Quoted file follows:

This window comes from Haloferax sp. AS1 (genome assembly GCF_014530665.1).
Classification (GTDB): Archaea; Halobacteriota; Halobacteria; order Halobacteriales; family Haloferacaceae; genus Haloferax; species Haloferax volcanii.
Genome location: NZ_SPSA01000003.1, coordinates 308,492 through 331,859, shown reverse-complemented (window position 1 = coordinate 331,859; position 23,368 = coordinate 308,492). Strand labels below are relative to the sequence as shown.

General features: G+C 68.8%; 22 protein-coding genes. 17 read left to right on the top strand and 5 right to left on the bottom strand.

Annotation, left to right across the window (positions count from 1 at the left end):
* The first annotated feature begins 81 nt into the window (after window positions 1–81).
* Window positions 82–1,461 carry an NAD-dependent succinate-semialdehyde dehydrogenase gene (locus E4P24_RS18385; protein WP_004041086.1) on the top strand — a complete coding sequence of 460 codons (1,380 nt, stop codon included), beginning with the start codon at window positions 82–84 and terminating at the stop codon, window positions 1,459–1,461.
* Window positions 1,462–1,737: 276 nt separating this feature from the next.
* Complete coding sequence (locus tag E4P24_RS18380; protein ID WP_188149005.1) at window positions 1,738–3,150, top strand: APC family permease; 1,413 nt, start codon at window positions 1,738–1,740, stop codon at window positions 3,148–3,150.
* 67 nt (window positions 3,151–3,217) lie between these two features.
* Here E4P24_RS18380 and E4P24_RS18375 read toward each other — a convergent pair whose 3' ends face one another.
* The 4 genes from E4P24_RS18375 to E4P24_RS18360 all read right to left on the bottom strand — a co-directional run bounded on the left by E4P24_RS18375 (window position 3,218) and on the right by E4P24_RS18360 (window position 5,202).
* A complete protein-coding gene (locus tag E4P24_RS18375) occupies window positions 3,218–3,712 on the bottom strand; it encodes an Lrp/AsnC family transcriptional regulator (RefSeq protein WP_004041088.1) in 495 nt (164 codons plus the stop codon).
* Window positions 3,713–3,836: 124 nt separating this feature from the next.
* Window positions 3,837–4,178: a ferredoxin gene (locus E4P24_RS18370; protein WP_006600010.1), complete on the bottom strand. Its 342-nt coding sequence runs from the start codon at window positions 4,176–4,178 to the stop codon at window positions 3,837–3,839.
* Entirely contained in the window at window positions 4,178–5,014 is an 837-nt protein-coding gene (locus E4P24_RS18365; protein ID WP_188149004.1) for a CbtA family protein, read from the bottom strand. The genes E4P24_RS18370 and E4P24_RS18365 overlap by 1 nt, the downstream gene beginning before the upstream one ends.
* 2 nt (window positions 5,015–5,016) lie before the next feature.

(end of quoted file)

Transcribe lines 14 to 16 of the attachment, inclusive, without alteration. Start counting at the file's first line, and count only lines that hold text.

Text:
* Window positions 3,713–3,836: 124 nt separating this feature from the next.
* Window positions 3,837–4,178: a ferredoxin gene (locus E4P24_RS18370; protein WP_006600010.1), complete on the bottom strand. Its 342-nt coding sequence runs from the start codon at window positions 4,176–4,178 to the stop codon at window positions 3,837–3,839.
* Entirely contained in the window at window positions 4,178–5,014 is an 837-nt protein-coding gene (locus E4P24_RS18365; protein ID WP_188149004.1) for a CbtA family protein, read from the bottom strand. The genes E4P24_RS18370 and E4P24_RS18365 overlap by 1 nt, the downstream gene beginning before the upstream one ends.